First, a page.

It is Mr. Gale's position that the original format of the tour diary, so leaden and dull in the hands of bands whose routines subscribe to a simple rinse-lather-repeat rhythm of ride the tour bus, play the show, break the hotel TV, repeat, has life yet in the hands of an ensemble whose true-life exploits reside in the grey area between believeability and fantasy. As Aphrodesia is such an ensemble (see "Aphrodesia Tour Diaries, Vol I through XXXIX") Mr. Gale wishes he did not have to reach further than the truth to fulfill his duty of entertaining the community's many and voracious readers.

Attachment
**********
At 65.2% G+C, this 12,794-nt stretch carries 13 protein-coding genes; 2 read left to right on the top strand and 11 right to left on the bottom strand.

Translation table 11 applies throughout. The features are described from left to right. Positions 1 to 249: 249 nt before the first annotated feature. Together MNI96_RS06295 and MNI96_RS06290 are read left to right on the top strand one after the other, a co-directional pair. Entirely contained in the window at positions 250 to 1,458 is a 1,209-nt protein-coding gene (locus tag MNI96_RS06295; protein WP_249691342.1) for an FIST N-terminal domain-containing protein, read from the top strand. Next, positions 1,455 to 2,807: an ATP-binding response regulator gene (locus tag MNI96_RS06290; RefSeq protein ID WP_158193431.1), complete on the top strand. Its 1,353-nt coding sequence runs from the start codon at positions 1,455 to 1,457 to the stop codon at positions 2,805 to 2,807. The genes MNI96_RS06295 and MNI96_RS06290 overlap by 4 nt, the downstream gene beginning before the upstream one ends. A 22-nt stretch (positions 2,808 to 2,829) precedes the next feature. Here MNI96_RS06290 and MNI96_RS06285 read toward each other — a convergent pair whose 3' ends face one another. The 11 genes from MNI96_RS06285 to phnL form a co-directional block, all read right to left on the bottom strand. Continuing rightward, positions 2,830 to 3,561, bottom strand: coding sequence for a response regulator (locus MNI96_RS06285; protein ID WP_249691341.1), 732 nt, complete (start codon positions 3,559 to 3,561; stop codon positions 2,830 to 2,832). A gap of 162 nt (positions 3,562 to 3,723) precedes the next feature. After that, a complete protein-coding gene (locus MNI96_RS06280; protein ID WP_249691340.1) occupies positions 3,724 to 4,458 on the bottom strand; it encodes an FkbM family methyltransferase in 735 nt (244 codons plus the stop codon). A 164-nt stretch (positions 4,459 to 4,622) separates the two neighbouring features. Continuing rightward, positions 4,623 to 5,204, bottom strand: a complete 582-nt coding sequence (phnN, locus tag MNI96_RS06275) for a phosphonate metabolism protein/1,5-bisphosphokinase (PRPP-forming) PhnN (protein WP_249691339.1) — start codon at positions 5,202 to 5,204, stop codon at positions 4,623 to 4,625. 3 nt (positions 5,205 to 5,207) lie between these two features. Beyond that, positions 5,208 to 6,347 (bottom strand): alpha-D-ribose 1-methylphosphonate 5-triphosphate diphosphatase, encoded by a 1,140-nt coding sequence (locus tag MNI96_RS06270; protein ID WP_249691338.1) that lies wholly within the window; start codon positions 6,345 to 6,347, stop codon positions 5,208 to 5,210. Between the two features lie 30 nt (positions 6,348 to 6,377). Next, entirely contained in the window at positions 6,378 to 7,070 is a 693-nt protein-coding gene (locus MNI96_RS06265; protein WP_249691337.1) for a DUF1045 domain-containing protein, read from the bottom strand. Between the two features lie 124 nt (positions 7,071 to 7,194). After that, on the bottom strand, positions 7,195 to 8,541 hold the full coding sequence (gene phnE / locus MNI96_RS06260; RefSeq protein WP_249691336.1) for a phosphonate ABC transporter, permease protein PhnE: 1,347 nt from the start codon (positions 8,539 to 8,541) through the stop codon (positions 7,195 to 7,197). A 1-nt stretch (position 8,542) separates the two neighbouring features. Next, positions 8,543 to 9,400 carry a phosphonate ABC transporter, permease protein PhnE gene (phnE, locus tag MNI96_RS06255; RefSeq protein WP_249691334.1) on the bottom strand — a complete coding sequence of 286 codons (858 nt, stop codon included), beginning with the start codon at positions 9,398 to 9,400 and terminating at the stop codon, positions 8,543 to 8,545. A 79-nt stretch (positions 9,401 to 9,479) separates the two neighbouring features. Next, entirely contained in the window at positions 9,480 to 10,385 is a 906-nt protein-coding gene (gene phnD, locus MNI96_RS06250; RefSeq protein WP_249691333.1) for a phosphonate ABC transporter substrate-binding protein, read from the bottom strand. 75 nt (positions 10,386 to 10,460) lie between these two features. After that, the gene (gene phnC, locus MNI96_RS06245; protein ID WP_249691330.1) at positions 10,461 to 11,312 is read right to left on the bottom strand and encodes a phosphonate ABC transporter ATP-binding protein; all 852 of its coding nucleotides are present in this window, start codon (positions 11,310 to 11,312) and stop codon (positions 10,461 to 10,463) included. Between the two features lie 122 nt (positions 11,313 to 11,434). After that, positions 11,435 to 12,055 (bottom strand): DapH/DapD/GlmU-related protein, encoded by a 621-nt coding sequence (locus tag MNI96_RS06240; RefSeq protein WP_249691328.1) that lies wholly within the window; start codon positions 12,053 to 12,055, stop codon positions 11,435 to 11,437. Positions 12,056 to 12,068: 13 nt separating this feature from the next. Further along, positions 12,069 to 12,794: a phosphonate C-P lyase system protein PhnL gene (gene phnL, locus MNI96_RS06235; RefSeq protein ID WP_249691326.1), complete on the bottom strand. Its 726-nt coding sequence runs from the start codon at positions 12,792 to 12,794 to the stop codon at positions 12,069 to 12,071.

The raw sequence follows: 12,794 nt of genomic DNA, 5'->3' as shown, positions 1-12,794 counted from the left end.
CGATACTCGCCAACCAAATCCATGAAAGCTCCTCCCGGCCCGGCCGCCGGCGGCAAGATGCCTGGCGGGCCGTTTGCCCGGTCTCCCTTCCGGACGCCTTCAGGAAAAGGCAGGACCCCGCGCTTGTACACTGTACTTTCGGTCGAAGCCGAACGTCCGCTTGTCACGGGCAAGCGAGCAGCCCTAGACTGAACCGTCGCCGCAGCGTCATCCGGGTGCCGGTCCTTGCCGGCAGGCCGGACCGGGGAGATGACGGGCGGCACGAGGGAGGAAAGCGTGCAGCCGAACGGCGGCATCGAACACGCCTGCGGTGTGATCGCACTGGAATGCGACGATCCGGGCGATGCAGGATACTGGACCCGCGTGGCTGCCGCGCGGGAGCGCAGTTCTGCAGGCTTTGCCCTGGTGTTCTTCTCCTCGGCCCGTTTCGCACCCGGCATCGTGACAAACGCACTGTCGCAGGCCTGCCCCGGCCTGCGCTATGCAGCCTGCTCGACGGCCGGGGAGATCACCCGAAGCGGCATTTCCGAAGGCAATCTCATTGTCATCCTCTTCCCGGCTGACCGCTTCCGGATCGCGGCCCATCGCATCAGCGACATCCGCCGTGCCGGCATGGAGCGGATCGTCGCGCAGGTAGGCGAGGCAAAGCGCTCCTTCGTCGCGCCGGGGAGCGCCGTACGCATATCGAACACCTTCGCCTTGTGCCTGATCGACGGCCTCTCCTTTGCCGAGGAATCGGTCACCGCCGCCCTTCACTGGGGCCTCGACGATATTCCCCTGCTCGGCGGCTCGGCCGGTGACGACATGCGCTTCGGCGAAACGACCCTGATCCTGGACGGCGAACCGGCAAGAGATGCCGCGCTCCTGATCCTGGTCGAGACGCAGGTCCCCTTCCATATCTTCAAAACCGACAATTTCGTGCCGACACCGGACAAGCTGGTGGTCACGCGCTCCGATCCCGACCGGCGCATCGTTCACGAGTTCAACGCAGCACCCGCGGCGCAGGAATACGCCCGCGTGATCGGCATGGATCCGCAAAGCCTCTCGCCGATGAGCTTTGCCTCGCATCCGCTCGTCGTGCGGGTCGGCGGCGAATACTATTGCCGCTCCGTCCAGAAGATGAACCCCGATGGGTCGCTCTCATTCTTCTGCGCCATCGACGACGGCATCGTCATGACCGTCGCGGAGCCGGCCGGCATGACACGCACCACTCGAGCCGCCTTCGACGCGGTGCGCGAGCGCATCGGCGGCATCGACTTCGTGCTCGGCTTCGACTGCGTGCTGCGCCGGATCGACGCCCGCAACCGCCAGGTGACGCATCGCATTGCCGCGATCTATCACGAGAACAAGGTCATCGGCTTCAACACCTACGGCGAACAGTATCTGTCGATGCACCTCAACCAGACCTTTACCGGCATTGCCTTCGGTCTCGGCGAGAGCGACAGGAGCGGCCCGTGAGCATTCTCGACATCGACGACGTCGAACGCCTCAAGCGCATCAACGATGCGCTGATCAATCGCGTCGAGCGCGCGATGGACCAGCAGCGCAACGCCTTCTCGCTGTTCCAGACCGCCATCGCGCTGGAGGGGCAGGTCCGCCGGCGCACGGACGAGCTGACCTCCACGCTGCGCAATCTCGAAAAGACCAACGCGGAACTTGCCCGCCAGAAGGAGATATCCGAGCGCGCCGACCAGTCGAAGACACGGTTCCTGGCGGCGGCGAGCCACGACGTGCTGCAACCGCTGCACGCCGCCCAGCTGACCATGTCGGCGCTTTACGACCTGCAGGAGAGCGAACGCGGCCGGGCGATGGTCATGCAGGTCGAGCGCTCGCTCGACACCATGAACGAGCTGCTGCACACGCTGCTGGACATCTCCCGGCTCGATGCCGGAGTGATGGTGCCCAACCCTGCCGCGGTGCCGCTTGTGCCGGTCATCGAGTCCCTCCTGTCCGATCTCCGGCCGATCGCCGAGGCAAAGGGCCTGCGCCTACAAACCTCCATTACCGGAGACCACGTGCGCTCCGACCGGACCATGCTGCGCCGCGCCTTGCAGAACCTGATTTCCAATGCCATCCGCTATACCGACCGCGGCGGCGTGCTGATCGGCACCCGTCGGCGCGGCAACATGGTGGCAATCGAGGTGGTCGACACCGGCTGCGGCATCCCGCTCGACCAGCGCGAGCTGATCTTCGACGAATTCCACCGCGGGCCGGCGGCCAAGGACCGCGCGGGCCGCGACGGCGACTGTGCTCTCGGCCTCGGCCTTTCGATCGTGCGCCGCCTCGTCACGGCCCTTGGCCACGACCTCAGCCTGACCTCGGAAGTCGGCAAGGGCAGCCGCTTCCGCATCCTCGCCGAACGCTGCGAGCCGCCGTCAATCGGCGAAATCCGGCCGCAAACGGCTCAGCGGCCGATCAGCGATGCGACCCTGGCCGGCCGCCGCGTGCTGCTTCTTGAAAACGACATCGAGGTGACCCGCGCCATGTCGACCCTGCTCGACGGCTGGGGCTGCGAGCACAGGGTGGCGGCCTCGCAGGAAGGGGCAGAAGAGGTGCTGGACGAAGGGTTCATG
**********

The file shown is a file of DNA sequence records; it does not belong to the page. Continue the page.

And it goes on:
That said, Mr Gale finally wishes me to convey that he knows that this is, after all, show business, and does not expect nor want a lowering of expectations in sheer entertainment value. This letter has been dictated by Mr. Gale, who is at the moment speeding through Iowa on his way to another East Coast Tour with the group, and he wishes me to inform the readership that he is already scheming ways to make the ensuing tour dairy more intersting, possibly involving giant dragon allegories, geo-politics as it relates to the New Jersey Turnpike, and the need of every musician for good clean underwear, or themes to that effect.

Rita McSorehouse, Special Assistant to Ezra Gale, 4/24/2007.